Concussions: Reducing the Risks for High School Athletes

On Monday, Aug. 1, high school athletes around the state officially Preventing Concussions kicked
off their training for fall sports. Last year, Ohio High School Athletic Association introduced new regulations to help prevent concussions during football practices, but athletes in every sport are at risk of suffering this common injury. The first match-ups of the season are only a few weeks away, so take this time to learn the symptoms of a concussion and steps you can take to reduce your child’s risks.

What causes a concussion?

Concussions, usually caused by a blow to or violent shaking of the head and body, are the most common type of traumatic brain injury. Compared to other types of injuries, recovering from a concussion can be a relatively quick process. However, early detection is the key to preventing further damage or long-term consequences.

Common symptoms of concussions

  • Difficulty thinking clearly, concentrating or remembering new information
  • Headaches
  • Blurred vision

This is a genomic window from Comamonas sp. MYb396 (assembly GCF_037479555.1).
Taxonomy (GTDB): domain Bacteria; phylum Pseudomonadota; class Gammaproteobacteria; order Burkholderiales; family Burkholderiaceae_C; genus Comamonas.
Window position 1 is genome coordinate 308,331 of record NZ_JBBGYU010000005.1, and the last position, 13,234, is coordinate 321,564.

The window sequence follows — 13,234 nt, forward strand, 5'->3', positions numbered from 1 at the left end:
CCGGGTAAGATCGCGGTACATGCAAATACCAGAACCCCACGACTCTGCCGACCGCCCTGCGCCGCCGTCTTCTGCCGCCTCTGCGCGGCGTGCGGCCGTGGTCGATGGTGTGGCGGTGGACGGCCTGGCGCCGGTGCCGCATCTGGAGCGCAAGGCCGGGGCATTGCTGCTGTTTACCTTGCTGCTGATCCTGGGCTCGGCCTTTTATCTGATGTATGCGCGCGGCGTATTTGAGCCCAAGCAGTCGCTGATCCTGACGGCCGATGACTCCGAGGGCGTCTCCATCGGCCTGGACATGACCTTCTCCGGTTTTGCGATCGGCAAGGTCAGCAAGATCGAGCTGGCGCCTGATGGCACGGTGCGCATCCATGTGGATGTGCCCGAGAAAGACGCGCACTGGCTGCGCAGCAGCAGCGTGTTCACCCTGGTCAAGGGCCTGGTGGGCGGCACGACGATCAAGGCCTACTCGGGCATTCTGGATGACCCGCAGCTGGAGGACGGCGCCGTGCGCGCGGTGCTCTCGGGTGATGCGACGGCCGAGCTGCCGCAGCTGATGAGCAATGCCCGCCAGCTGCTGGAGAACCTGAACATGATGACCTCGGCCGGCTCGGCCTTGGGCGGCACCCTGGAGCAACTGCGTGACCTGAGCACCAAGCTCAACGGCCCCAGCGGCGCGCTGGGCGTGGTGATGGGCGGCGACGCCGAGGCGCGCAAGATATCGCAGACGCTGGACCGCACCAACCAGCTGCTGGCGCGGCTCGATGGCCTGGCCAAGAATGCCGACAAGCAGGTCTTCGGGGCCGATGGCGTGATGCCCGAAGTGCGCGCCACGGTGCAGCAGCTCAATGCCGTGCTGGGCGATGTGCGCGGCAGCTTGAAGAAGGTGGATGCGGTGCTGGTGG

• Dizziness, nausea or vomiting
  • Sensitivity to light or noise

Tips for reducing concussion risks in youth and high school athletes

Participation in sports can be a great experience for kids of all ages, but safety should always come first. Follow these tips to reduce your child’s concussion-related risks:

Consider baseline testing.

A trained health care professional can measure and interpret your child’s reaction times, balance and other cognitive processes to determine his or her standard performance. The results of these baseline tests can prove very helpful when determining the seriousness of the injury and recovery progress, but should not be used alone to diagnose a concussion.

Educate and empower your child.

You won’t be on the field or court to monitor your child’s health during games and practices. Educate them about the risks and symptoms of concussions, and encourage them to inform a coach or seek medical attention if there’s even a small possibility they suffered an injury. Remind your child it’s better to miss one game than the whole season.

Don’t rush recovery.

Athletes who resume activity while the brain is still healing increase their risk of suffering a second concussion or permanent brain damage. Symptoms can last anywhere from a few days to a few months, and are different for every person. If your child has suffered a concussion, the CDC recommends this 5-Step Return to Play Progression.

Check out these guides for tips on avoiding concussions in your child’s particular sport.

Best of luck to all of our area athletes as they enter their upcoming seasons!

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